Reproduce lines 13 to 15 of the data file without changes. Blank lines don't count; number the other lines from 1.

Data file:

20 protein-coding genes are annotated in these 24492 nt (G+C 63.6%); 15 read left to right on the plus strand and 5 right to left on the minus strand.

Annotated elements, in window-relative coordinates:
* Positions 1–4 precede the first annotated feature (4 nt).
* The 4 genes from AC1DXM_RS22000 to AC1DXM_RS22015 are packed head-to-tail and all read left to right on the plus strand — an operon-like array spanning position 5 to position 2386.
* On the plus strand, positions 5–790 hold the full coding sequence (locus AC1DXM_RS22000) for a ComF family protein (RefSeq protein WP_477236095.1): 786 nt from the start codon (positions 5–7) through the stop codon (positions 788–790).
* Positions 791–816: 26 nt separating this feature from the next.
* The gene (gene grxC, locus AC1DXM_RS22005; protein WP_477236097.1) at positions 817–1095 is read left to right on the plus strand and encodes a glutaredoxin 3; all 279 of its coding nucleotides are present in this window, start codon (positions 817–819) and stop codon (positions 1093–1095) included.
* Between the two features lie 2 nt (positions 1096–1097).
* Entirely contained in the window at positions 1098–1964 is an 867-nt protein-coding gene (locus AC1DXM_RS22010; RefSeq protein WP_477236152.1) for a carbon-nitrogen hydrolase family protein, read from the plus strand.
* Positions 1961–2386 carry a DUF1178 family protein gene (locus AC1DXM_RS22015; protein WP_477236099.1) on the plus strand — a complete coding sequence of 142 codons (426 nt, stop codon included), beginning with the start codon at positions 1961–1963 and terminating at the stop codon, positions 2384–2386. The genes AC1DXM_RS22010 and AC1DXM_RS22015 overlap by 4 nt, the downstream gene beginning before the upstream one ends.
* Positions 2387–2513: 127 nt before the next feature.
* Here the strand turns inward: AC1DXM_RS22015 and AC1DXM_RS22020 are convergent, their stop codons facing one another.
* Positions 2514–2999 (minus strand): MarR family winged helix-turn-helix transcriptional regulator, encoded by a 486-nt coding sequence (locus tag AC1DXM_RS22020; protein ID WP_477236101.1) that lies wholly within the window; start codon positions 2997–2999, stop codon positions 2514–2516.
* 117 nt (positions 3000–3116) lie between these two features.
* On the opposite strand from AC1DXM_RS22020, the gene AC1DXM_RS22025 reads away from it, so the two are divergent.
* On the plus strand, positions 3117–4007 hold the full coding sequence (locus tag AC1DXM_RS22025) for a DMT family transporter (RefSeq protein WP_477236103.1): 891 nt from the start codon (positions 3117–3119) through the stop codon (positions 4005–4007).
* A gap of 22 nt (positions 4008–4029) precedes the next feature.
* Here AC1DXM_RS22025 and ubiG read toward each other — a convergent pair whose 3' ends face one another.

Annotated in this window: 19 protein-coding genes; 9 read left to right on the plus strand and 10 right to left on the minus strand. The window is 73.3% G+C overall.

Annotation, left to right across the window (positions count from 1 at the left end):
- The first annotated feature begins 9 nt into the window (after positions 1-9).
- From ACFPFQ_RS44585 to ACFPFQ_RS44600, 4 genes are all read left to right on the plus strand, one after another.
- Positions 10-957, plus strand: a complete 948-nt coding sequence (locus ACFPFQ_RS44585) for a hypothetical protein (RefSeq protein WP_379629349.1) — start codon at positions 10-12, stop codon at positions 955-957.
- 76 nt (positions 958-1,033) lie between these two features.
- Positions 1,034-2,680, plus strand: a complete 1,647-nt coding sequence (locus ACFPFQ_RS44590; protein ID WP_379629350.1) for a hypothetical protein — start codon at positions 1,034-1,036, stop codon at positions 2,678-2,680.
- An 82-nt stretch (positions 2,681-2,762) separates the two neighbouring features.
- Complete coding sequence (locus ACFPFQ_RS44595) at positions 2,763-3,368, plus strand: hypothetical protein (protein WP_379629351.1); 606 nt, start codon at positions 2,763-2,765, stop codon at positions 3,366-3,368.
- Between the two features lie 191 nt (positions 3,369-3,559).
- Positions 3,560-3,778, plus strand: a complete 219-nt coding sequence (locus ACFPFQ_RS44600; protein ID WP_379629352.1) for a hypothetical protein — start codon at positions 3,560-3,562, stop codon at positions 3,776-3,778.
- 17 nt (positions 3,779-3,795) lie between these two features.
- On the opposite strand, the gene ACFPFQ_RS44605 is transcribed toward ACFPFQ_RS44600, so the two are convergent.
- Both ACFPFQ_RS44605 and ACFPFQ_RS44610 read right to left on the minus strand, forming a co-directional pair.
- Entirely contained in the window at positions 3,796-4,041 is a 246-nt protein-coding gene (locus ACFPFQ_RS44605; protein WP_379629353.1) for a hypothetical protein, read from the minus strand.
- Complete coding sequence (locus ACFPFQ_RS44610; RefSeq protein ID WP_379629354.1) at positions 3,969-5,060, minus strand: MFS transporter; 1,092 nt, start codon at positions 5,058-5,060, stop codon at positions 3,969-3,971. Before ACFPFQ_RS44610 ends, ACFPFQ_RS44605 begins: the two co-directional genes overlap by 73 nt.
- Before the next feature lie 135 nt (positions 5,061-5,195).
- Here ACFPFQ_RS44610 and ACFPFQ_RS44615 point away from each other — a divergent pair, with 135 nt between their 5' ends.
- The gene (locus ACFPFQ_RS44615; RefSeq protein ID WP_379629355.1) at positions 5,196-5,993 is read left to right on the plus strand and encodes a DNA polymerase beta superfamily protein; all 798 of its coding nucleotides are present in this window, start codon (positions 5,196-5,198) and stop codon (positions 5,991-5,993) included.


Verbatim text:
* Positions 2514–2999 (minus strand): MarR family winged helix-turn-helix transcriptional regulator, encoded by a 486-nt coding sequence (locus tag AC1DXM_RS22020; protein ID WP_477236101.1) that lies wholly within the window; start codon positions 2997–2999, stop codon positions 2514–2516.
* 117 nt (positions 3000–3116) lie between these two features.
* On the opposite strand from AC1DXM_RS22020, the gene AC1DXM_RS22025 reads away from it, so the two are divergent.